Higher Temperatures and Household Nutrition: Evidence from India

35 Pages Posted: 30 Apr 2024

See all articles by Ridhima Gupta

Ridhima Gupta

Independant

Ashokankur Datta

Department of Economics, Shiv Nadar University

Amlan Das Gupta

O. P. Jindal Global University

Date Written: April 26, 2024

Abstract

According to the IPCC's fifth assessment report, climate change will affect food security by the middle of the 21st century, with the largest numbers of food-insecure people located in South Asia. It is therefore important to understand how changes in temperature affect nutrition. In this paper, we analyse the impact of higher temperatures on food consumption in India using data from nationally representative consumption surveys. We also explore the role of social safety net programs in reducing the impact of higher temperatures on food consumption. Our findings suggest that average mean temperatures during the survey recall period of past 30 days affect the consumption of calories, protein, fat and food diversity and diet diversity in both rural India and urban India. The estimated effects are highest for perishable items. For example, a one degree increase in mean temperature over 30 days reduces protein consumption due to fruits by about 2 percent in rural and urban areas. Effect size is highest for the poorest and one order of magnitude larger than for non-poor households. This is not surprising as perishable items will spoil in hot weather unless stored in a refrigerator. In fact, we find that the estimated impacts are lower for households that own a fridge. We also find that an effective public distribution system in India mitigates the impact of hot weather on food consumption.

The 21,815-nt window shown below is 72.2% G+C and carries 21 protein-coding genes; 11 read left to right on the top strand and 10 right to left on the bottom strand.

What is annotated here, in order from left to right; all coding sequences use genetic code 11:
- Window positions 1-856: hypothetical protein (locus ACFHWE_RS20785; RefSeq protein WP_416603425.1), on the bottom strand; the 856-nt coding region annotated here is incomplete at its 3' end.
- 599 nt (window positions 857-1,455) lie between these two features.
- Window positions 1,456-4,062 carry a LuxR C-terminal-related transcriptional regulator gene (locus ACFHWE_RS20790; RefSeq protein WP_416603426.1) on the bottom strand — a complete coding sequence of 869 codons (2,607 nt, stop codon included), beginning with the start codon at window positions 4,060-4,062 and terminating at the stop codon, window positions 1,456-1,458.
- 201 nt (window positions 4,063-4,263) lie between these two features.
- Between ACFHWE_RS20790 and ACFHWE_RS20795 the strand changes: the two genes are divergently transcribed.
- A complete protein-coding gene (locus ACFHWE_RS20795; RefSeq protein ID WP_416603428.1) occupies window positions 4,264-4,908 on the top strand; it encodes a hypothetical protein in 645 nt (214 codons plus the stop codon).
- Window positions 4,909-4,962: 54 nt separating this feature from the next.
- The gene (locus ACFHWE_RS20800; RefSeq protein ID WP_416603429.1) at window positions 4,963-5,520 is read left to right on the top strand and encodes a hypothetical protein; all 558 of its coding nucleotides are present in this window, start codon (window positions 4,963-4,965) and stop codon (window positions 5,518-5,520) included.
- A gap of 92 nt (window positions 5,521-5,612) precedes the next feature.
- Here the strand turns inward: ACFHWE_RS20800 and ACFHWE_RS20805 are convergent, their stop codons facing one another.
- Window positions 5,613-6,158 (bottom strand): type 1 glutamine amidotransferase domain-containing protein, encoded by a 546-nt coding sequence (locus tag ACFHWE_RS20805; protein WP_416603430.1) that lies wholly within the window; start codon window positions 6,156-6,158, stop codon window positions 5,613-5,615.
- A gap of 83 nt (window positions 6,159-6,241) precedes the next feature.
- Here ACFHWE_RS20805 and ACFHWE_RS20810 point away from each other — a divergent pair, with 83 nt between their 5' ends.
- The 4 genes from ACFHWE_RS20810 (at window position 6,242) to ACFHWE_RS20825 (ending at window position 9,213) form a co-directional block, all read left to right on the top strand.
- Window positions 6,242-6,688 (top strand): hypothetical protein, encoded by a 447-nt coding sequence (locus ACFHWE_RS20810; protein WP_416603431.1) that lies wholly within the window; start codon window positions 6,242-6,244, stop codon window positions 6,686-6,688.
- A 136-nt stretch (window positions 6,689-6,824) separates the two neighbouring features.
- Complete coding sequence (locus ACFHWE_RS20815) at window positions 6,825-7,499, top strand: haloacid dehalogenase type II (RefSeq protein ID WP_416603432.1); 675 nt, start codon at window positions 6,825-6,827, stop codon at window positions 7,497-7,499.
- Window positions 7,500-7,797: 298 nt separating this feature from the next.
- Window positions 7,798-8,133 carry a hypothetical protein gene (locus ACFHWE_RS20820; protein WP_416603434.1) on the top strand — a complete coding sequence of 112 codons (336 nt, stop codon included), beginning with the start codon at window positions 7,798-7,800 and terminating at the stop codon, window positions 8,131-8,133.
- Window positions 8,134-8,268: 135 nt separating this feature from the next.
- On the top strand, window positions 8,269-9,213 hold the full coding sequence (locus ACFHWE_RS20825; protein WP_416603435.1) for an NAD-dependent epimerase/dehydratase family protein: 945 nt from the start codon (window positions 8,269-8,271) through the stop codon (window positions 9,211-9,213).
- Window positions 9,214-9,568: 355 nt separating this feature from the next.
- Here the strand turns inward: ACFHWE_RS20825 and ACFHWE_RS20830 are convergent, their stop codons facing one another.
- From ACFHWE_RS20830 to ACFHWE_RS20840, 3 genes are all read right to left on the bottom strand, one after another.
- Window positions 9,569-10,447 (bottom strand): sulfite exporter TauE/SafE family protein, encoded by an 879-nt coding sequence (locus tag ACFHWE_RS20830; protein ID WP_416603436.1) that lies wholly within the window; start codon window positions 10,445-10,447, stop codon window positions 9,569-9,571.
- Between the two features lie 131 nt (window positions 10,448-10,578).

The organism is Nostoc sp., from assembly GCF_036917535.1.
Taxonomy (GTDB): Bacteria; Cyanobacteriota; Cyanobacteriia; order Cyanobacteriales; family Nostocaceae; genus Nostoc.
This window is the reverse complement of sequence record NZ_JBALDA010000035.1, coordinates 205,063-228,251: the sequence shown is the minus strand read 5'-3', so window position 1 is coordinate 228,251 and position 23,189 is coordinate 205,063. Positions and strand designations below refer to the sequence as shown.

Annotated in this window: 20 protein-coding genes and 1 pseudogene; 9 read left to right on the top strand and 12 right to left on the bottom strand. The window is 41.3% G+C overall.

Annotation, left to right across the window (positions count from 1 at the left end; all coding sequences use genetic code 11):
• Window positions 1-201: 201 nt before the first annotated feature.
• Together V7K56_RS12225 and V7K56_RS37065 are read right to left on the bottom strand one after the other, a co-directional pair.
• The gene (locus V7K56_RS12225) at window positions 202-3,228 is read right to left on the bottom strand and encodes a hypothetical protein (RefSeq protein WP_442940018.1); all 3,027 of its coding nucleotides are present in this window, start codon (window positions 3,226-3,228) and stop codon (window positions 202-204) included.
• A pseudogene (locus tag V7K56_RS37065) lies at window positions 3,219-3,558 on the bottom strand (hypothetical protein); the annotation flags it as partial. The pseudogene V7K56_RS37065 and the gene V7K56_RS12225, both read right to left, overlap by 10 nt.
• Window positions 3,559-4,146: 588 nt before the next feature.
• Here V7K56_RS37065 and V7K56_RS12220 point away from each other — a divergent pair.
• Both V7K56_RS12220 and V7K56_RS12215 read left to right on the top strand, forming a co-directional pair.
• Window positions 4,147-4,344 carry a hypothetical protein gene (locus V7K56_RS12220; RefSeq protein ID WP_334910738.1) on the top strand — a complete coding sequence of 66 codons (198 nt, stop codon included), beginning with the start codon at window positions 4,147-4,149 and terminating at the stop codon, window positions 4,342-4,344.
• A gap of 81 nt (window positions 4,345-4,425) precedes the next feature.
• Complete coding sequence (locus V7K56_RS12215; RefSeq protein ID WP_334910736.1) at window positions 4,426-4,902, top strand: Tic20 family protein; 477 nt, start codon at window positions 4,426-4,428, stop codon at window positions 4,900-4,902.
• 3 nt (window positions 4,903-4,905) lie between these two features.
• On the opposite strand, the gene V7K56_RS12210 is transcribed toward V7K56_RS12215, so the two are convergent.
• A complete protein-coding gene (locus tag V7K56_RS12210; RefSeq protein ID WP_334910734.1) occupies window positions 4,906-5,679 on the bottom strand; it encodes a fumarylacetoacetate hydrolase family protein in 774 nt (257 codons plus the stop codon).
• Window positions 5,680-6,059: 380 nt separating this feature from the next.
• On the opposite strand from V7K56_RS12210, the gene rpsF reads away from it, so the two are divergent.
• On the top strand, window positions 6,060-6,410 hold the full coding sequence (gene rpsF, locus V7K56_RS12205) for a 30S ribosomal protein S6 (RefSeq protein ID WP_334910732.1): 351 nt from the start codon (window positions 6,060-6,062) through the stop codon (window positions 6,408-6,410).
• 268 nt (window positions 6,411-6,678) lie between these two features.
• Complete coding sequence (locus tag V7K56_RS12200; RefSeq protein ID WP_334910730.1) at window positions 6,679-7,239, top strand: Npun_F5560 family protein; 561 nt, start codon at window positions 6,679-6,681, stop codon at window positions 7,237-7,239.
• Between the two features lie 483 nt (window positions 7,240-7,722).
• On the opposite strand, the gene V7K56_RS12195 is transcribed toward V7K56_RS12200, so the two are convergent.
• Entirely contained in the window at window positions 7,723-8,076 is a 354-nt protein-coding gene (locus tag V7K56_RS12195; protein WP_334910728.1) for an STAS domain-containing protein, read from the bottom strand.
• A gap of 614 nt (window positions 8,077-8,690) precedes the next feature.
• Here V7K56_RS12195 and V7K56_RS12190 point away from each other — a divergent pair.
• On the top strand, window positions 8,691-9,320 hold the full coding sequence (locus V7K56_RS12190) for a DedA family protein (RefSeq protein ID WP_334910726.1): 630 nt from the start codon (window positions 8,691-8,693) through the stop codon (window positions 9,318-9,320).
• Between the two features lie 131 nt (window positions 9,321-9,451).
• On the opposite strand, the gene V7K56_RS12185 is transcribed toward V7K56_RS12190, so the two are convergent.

Keywords: Global Warming, Food Consumption, Perishable Food Items, Social Safety Nets, Climate Control Technologies

JEL Classification: Q15, Q18, Q54, Q56

Suggested Citation

Gupta, Ridhima and Datta, Ashokankur and Gupta, Amlan Das, Higher Temperatures and Household Nutrition: Evidence from India (April 26, 2024). Available at SSRN: https://ssrn.com/abstract=4808223 or http://dx.doi.org/10.2139/ssrn.4808223

Ashokankur Datta

Department of Economics, Shiv Nadar University ( email )

NH-91, Village- Chithera, Tehsil-Dadri,
Dist. Gautam Buddha Nagar, UP
Gautam Buddha Nagar, Uttar Pradesh 201314
India

Amlan Das Gupta

O. P. Jindal Global University ( email )

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